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Do online voting patterns reflect evolved features of human cognition? An exploratory empirical investigation

Do online voting patterns reflect evolved features of human cognition? An exploratory empirical investigation
Do online voting patterns reflect evolved features of human cognition? An exploratory empirical investigation
Online votes or ratings can assist internet users in evaluating the credibility and appeal of the information which they encounter. For example, aggregator websites such as Reddit allow users to up-vote submitted content to make it more prominent, and down-vote content to make it less prominent. Here we argue that decisions over what to up- or down-vote may be guided by evolved features of human cognition. We predict that internet users should be more likely to up-vote content that others have also up-voted (social influence), content that has been submitted by particularly liked or respected users (model-based bias), content that constitutes evolutionarily salient or relevant information (content bias), and content that follows group norms and, in particular, prosocial norms. 489 respondents from the online social voting community Reddit rated the extent to which they felt different traits influenced their voting. Statistical analyses confirmed that norm-following and prosociality, as well as various content biases such as emotional content and originality, were rated as important motivators of voting. Social influence had a smaller effect than expected, while attitudes towards the submitter had little effect. This exploratory empirical investigation suggests that online voting communities can provide an important test-bed for evolutionary theories of human social information use, and that evolved features of human cognition may guide online behaviour just as it guides behaviour in the offline world.
1932-6203
e0129703-[15pp]
Priestley, Maria
e1ee95f7-4430-4d06-8964-7afc6333d87f
Mesoudi, Alex
be831ad6-6096-4085-843a-b1ae4d47bc58
Priestley, Maria
e1ee95f7-4430-4d06-8964-7afc6333d87f
Mesoudi, Alex
be831ad6-6096-4085-843a-b1ae4d47bc58

Priestley, Maria and Mesoudi, Alex (2015) Do online voting patterns reflect evolved features of human cognition? An exploratory empirical investigation. PLoS ONE, 10 (6), e0129703-[15pp]. (doi:10.1371/journal.pone.0129703).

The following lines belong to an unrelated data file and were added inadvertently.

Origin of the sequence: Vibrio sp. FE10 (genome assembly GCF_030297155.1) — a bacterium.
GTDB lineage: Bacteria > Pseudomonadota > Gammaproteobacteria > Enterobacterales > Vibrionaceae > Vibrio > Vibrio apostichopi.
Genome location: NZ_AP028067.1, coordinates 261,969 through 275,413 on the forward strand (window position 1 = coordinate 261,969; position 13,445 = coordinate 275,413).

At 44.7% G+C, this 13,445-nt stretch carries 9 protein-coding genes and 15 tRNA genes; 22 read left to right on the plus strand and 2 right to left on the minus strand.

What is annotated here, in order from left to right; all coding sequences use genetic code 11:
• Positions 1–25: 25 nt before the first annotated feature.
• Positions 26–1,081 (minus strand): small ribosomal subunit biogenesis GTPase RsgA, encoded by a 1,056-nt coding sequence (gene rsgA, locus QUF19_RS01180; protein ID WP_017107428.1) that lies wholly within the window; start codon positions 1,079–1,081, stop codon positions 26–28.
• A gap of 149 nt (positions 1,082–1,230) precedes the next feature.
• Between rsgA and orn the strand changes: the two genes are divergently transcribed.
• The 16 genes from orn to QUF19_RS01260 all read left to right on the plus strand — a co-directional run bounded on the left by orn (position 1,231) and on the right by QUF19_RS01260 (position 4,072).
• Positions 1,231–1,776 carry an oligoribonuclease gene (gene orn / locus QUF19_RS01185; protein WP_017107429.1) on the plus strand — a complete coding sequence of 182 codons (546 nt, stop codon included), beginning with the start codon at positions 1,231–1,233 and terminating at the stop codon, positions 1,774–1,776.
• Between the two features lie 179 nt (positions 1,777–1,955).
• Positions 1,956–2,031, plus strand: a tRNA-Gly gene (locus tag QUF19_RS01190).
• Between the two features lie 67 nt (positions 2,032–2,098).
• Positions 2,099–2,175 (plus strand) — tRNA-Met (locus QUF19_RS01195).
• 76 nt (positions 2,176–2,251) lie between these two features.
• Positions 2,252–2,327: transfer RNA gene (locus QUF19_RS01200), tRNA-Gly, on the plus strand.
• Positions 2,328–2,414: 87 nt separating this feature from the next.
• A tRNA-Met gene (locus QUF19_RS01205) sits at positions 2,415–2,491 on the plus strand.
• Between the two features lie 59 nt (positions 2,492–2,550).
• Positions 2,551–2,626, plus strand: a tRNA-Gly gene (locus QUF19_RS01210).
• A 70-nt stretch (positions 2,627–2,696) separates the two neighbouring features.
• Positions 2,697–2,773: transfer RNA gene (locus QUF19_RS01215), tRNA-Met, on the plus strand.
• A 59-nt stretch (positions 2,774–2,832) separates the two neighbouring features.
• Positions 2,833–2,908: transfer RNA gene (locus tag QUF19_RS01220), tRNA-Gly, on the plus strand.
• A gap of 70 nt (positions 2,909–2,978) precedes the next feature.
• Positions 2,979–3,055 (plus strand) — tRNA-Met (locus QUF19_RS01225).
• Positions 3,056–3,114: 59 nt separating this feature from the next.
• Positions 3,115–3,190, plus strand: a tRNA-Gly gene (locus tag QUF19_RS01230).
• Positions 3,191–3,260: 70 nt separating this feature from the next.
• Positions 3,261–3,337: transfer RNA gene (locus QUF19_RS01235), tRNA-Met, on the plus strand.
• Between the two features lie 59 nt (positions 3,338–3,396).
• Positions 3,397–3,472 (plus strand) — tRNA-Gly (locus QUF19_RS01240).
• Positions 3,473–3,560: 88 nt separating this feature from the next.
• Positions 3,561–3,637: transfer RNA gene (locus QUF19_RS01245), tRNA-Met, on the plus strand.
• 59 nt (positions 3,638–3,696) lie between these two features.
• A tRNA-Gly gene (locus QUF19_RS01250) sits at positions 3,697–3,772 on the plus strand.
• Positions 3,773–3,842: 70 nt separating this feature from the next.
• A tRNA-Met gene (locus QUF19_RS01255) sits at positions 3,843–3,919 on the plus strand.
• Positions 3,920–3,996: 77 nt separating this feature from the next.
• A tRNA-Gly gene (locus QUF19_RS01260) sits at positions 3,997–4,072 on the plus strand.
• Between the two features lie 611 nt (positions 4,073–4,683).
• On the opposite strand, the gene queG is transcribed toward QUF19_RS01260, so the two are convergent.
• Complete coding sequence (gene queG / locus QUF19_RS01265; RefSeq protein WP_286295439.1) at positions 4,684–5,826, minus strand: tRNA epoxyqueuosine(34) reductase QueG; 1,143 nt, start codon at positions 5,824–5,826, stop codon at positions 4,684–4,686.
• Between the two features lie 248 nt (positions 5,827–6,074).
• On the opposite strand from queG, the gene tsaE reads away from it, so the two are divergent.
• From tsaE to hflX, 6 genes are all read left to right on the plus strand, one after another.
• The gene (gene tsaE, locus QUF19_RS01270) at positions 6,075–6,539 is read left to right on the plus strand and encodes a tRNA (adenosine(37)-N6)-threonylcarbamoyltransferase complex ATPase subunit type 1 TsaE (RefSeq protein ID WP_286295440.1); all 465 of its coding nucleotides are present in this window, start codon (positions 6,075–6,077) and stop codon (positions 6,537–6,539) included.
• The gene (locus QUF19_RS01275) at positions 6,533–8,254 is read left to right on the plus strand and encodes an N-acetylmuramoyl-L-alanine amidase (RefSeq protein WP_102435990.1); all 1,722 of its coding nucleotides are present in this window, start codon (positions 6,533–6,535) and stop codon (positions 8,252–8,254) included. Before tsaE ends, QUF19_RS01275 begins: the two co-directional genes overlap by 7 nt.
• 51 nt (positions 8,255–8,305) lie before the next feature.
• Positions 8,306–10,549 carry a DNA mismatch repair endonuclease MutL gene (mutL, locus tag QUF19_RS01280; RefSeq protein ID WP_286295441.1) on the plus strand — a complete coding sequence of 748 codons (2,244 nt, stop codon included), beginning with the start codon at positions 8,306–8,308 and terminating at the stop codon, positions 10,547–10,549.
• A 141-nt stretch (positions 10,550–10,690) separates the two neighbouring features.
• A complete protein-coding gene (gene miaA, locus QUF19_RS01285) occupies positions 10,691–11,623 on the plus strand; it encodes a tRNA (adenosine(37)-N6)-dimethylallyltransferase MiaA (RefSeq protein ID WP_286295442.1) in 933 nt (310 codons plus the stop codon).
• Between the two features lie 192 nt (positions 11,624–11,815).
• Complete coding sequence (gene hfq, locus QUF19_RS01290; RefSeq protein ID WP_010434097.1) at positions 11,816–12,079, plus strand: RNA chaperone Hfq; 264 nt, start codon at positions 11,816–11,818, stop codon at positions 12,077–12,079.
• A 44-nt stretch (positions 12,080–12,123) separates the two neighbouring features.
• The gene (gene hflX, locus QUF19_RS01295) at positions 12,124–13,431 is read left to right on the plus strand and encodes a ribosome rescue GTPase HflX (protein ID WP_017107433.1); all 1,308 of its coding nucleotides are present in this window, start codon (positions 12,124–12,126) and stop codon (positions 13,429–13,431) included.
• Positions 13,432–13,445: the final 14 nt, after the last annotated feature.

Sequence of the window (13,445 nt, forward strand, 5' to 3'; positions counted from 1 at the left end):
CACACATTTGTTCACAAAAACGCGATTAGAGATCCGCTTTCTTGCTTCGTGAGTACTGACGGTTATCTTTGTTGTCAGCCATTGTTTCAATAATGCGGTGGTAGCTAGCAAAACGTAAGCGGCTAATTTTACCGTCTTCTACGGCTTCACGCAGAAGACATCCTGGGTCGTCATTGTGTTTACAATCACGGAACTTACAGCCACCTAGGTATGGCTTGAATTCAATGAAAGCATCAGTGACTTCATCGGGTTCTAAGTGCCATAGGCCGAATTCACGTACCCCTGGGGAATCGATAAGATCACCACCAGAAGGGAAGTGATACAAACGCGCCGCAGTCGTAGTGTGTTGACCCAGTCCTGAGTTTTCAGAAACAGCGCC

Record type: Article

Abstract

Online votes or ratings can assist internet users in evaluating the credibility and appeal of the information which they encounter. For example, aggregator websites such as Reddit allow users to up-vote submitted content to make it more prominent, and down-vote content to make it less prominent. Here we argue that decisions over what to up- or down-vote may be guided by evolved features of human cognition. We predict that internet users should be more likely to up-vote content that others have also up-voted (social influence), content that has been submitted by particularly liked or respected users (model-based bias), content that constitutes evolutionarily salient or relevant information (content bias), and content that follows group norms and, in particular, prosocial norms. 489 respondents from the online social voting community Reddit rated the extent to which they felt different traits influenced their voting. Statistical analyses confirmed that norm-following and prosociality, as well as various content biases such as emotional content and originality, were rated as important motivators of voting. Social influence had a smaller effect than expected, while attitudes towards the submitter had little effect. This exploratory empirical investigation suggests that online voting communities can provide an important test-bed for evolutionary theories of human social information use, and that evolved features of human cognition may guide online behaviour just as it guides behaviour in the offline world.

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Accepted/In Press date: 12 May 2015
Published date: 11 June 2015
Organisations: Web & Internet Science

Identifiers

Local EPrints ID: 384265
URI: https://eprints.soton.ac.uk/id/eprint/384265
ISSN: 1932-6203
PURE UUID: bc2bb809-b0fe-47a8-a743-da913fc979f9

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Date deposited: 21 Dec 2015 11:27
Last modified: 20 Dec 2017 17:31

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